However, in recent years, people's perspective on the value they bring to the landscape has changed.
5. Five Famous Weeping Cherry Blossom Spots in Japan
Here are some recommended sightseeing spots to see the famous weeping cherry blossoms all over Japan. Grab some friends and check them out!
① Miharu Takizakura (Fukushima Prefecture)
Neoya Usuzumi Zakura (Motosu City, Gifu Prefecture) and Yamataka Jindai Zakura (Hokuto City, Yamanashi Prefecture) are two of Japan's three most famous cherry blossom trees, estimated to be nearly 1000 years old! They are designated natural monuments. Countless small pink flowers bloom on branches that extend outward in all directions from the 13.5-meter tall trunk.
・Best time to see: Mid-April
Nearby Sightseeing Spot
(348-4 Niimichi Saito, Miharu-cho, Tamura-gun, Fukushima Prefecture)
A facility with restaurants, bakeries, sweets, coffee, interior shops, flowers & exteriors, flowers & greens, and local food shops.
② Weeping Cherry Trees in Kakunodate Samurai District (Akita Prefecture)
Around 1656, weeping cherry trees were planted at each home along the Samurai District's Bukeyashiki Street in Kakunodate, Akita Prefecture.
Some tree trunks reach a circumference of more than 1 meter around, and some trees grow over 20 meters tall.
The pink flowers of the weeping cherry blossoms stand out against the blackboard walls of Bukeyashiki Street, creating a picture-perfect landscape.
More than 90% of these cherry blossom trees are of the Edo-higan variety, and 162 of the 450 weeping cherry trees are designated as natural monuments.
・Best time to see: Mid-April to early May
Nearby Sightseeing Spot
This is the oldest surviving samurai residence, with a thatched-roof main house. In the garden, there are artificial hills, huge stones, large fir trees, and a gazebo. The residence is surrounded by a blackboard wall with a peephole. Though simple in appearance, it retains its true samurai style.
③ Nicchusen Weeping Cherry Blossom Trees (Fukushima Prefecture)
Once the site of the former Nicchu Line, discontinued in 1984, a portion of the area has been made into a 3km promenade with nearly 1,000 weeping cherry trees. You can see an exhibit of the steam locomotive that once ran here at the mid-point. It's a great spot for cherry blossom photos. There is also a magnificent tunnel of weeping cherry trees that wows visitors every time!
・Best time to see: Mid-April to late April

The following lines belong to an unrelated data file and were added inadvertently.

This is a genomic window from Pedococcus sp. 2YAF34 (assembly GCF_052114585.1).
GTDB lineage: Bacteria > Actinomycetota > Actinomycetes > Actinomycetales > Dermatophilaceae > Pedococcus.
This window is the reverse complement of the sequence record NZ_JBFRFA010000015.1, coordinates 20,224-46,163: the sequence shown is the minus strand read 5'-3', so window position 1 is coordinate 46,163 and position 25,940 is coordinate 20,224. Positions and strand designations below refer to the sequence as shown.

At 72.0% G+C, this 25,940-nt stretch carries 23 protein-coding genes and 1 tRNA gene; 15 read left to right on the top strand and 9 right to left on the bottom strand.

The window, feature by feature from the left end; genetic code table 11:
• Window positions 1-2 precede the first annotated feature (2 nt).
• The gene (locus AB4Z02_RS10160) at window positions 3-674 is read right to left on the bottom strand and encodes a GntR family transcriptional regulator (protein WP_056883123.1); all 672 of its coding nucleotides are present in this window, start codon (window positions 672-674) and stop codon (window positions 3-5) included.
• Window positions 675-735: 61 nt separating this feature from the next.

Nicchusen Weeping Cherry Tree日中線しだれ桜並木
- Address 22 Suwa, Kitakata City, Fukushima 966-0095
About a 20-minute walk from JR Banetsu West Line Kitakata Station
Tel: 0241-24-5200 (Kita Tourist Products Association) Weekdays 8:30 - 17:00
Nearby Sightseeing Spot
Kitakata Kura no Sato
(2-109, Oshikiri, Kitakata City, Fukushima Prefecture)
Kitakata City prospered as a supply distribution center during the Edo Period. Over 4,200 warehouses still remain. Nine of these buildings have been relocated to Kitakata Kura no Sato to preserve the nostalgic city scenery, including shops, a miso warehouse, a granary, and old residences.
④ Rikugien Gardens (Tokyo)
Rikugien Gardens was said to be one of the two largest gardens in Edo, along with Koishikawa Korakuen Garden. There are 75 weeping cherry trees in the park, including Yoshino, Yama-zakura, and Satozakura cherry trees. The largest weeping cherry tree is 70 years old and stands about 15 meters tall. Many flowers bloom on 20-meter-long branches that droop down like a cherry blossom waterfall.
・Best time to see: late March
Nearby Sightseeing Spot
This park retains elements of the gardens of the early Taisho Period, with a Western-style building on a small hill, a Western-style garden along the slope, and a Japanese garden on the lowlands. This harmonious combination of Japanese and Western beauty has been designated as a national scenic spot. It is famous for the rose garden left by the Furukawa Zaibatsu group.
⑤ Sekiba Weeping Cherry Tree (Tochigi Prefecture)
This single cherry tree stands 20 meters tall, branching out 20 meters east-west, and 28 meters north-south. This beautiful weeping cherry tree is over 350 years old, and was designated as a natural monument in 1962.
・Best time to see: Early to late April
Sekiba Weeping Cherry Tree関場の枝垂桜
- Address 771 Akiyamacho, Sano-shi, Tochigi 327-0157
About 25 minutes by car from the Sano-Tanuma IC on the Kita-Kanto Expressway
Tel: 028-21-5111 (Sano City Tourism Association 9:00-18:00/open daily)
Nearby Sightseeing Spot
Domannaka Tanuma Rest Area
(366-2 Yoshinaga, Sano City, Tochigi Prefecture)
Sano City, where the Sekiba cherry tree is located, is known for fruit production. You can shop for fresh fruits, vegetables, and local specialties, as well as visit Japanese, Western, and Chinese restaurants.
Weeping cherry trees have a different, more dynamic beauty than the average Yoshino tree, with many flowers blooming on drooping branches. Because they are less common, many people love them and make sure to raise them with extra care. Enjoy the beauty of the weeping cherry blossoms as they glimmer in the wind.
Shidarezakura Supervisor: Takuya Watanabe, Representative Director, Watanabe Nouen Co., Ltd.
*Cherry blossom flowering times vary each year.
*Event dates and activities subject to change. Please be sure to avoid crowds and take proper precautions against infection when going out.
*Prices and options mentioned are subject to change.
*Unless stated otherwise, all prices include tax.